Azerbaijan’s parliament on Thursday slammed a resolution by the French Senate urging the recognition of Nagorno-Karabakh as "a republic."
"This step of the French Senate does not fit into the commitments undertaken by France within the global strategy on EU foreign and security policy, including documents on the territorial integrity of countries consistently adopted since 2016 by the EU Council," it said in a statement.
The statement stressed that such a republic has not been recognized by any country.
"The implementation of the provisions of this resolution has the potential to deal a crushing blow to the EU and its Eastern Partnership program," it added.
The parliament underlined that one of the main reasons for the "unresolvedness" of the nearly three-decade-long Armenian-Azerbaijani Nagorno-Karabakh conflict was that the states that played the role of international mediator in peace negotiations, in particular France, "didn’t call the aggressor [by] their name, didn’t differentiate between the occupier and the occupied."
The Organization for Security and Co-operation in Europe (OSCE) Minsk Group -- co-chaired by France, Russia, and the US -- was formed in 1992 to find a peaceful solution to the Nagorno-Karabakh conflict, but to no avail.
The statement also highlighted that Azerbaijan during the 44-day war -- which started with another Armenian provocation against Azerbaijan -- used its right to self-defense in accordance with paragraph 51 of the UN Charter.
"In the resolution of the French Senate, there is no evidence that the Turkish Armed Forces participated in the counter-offensive operation by Azerbaijan and that mercenaries from some conflictive regions of the Middle East were used against Armenia. Unfounded and falsified allegations were made about the commission of war crimes against civilians in Nagorno-Karabakh. However, no facts are given for these statements," it said.
It noted that on the other hand, there are "irrefutable facts that chauvinist, racist and terrorist groups of mercenaries" from foreign countries, including France, were used against Azerbaijan, which were brought into the warzone by Armenia, committing "grave war crimes" against civilians and civilian facilities in the settlements located far from the warzone.
The parliament recalled that during the war against Azerbaijan earlier in 1992-1994, the Armenian Armed Forces committed a number of "massacres" against peaceful people of Azerbaijan, including the Khojaly genocide.
On Feb. 26, 1992, during a two-hour Armenian offensive, 613 Azerbaijanis were killed, including 106 women, 63 children, and 70 elderly people, and 487 others were critically injured, according to Azerbaijan's official figures.
"Considering itself an 'example' for respect to human rights and democratic values, France chose to remain silent in the face of these crimes against peaceful Azerbaijanis," it said.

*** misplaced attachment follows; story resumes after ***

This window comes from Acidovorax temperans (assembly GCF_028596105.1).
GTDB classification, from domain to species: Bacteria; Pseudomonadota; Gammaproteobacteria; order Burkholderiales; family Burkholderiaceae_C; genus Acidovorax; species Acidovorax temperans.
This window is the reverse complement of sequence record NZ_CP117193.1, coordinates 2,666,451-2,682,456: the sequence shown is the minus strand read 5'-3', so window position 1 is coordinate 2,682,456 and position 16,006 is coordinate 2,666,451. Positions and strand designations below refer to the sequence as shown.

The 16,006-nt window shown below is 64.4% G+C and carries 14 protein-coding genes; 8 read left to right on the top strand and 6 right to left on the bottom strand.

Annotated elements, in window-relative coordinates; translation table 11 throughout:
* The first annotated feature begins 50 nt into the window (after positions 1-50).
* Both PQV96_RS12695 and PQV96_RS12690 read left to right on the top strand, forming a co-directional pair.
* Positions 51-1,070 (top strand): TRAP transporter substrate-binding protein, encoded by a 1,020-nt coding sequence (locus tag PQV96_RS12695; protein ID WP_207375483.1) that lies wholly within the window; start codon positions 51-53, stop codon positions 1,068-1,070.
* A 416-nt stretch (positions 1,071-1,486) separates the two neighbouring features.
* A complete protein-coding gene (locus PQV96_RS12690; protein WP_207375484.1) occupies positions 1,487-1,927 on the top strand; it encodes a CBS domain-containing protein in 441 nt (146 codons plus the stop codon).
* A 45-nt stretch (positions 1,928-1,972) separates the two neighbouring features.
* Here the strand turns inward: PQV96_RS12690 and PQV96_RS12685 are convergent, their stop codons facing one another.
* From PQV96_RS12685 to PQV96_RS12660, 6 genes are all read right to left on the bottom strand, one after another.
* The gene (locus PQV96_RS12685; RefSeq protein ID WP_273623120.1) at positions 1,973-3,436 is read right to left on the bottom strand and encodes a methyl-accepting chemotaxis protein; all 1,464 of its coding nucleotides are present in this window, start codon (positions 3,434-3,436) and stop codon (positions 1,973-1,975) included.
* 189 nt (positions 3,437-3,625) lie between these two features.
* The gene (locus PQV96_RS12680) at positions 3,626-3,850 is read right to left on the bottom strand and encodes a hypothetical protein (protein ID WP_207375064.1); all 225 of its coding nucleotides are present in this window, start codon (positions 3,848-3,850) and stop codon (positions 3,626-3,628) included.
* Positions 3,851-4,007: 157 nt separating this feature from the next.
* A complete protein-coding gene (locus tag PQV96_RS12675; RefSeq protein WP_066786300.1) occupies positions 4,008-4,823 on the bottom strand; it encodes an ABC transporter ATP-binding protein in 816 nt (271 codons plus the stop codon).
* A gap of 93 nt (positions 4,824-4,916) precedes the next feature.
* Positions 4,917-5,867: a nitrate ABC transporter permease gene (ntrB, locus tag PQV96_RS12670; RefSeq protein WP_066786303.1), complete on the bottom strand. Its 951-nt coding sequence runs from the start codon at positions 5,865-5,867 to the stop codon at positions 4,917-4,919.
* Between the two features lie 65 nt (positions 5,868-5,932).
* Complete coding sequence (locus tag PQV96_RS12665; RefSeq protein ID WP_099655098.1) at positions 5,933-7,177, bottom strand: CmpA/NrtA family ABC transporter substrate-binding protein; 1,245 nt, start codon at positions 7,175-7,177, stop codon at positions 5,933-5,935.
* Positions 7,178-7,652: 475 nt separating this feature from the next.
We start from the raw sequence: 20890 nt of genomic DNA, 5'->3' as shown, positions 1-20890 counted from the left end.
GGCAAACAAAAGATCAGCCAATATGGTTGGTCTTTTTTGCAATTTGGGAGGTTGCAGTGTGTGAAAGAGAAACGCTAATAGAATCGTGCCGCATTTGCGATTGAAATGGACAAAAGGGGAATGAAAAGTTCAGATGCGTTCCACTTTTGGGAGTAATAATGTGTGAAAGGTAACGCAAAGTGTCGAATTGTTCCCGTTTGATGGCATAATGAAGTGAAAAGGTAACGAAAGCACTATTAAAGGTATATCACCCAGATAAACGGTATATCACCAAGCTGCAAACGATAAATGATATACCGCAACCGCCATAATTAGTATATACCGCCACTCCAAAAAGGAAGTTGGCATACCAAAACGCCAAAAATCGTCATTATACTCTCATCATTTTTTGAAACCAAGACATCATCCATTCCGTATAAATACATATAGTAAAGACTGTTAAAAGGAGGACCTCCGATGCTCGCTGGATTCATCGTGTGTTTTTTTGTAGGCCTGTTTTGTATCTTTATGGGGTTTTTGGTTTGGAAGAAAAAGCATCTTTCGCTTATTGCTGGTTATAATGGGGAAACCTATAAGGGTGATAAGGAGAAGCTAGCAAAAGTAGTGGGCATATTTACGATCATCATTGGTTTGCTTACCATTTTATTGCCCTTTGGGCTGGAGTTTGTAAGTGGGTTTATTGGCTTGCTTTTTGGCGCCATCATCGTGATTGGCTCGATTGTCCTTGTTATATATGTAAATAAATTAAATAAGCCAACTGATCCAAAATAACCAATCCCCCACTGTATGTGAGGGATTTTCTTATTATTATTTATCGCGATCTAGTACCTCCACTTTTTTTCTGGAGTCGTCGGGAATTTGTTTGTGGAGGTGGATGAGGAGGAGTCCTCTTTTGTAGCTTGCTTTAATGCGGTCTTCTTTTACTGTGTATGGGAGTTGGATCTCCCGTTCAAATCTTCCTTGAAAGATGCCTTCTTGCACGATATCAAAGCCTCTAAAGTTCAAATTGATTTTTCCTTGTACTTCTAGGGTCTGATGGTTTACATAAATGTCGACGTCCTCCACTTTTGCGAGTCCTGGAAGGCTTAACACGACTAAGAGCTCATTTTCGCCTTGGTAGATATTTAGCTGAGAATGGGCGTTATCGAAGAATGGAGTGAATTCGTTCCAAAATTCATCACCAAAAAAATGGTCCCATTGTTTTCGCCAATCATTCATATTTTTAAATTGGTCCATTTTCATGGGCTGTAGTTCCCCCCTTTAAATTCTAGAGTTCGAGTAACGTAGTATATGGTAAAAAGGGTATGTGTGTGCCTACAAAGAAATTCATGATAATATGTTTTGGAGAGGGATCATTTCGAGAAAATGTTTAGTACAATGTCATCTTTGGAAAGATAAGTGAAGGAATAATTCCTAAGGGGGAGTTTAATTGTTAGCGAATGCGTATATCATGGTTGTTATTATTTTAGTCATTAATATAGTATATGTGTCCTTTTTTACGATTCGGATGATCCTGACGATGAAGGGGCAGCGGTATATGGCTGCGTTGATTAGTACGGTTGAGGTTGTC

The top legislative body also reminded France that during the "colonial policy," the French Armed Forces "massacred hundreds of thousands of civilians for ethnic and religious affiliation."
"The crimes of genocide committed are an indelible dark mark in the political history of France," it added.
The National Assembly went on to say that a Russia-brokered trilateral agreement signed by the presidents of Azerbaijan, Russia, and the prime minister of Armenia on Nov. 10 put an end to the Armenian-Azerbaijani Nagorno-Karabakh conflict and the occupation of Azerbaijani lands as well as opened the way for further development of the South Caucasus region.
The peace deal "restored the superiority" of the norms and principles of international law, it said.
The parliament stressed that all international organizations and states, including France, "must accept new realities" in the South Caucasus region, which are supported by Russia and Turkey, adding they are also accepted by Armenia.
The parliament appealed to the Azerbaijani government to appeal to the OSCE leadership for the withdrawal of France from the co-chairmanship of the OSCE Minsk Group, which, "by its position and appeals of the last days, casts doubt on its [impartiality]."
It also appealed to "reconsider" the political relations existing between Baku and Paris and to "deeply analyze" the economic relations existing between Azerbaijan and France and "take the necessary measures."
Also, in the wake of the incident, Azerbaijan's Foreign Ministry on Thursday summoned the French Ambassador to Baku, Zacharie Gross, and handed him a diplomatic note expressing that the French Senate's decision is against the norms and principles of international law.
Meanwhile, Hikmat Hajiyev, the assistant to the president and foreign policy chief for Azerbaijan's Presidency, said the resolution of the French Senate is just a piece of paper for Azerbaijan, nothing more, according to Azerbaijan's state-run news agency Azertac.
It was noted that the Senate's "provocative step is a manifestation of the traditional Armenian fanaticism of the French political circles."
"We firmly reject the false accusations and slander against Azerbaijan and fraternal Turkey which are reflected in the text of the resolution and strongly condemn attempts to distort the historical, political and legal aspects of the conflict.
"The claims against Turkey and Azerbaijan, which have not yet been confirmed by any evidence, for allegedly involving hired terrorists from abroad in hostilities are groundless," it said.
In addition, Paris does not recognize the so-called "Nagorno-Karabakh Republic," French Foreign Ministry spokeswoman Agnes von der Muhll said in a statement.
Muhll added that France's responsibility as an OSCE Minsk Group Co-Chair is to work for the settlement of the Nagorno-Karabakh conflict through negotiations.Anadolu Agency website contains only a portion of the news stories offered to subscribers in the AA News Broadcasting System (HAS), and in summarized form. Please contact us for subscription options.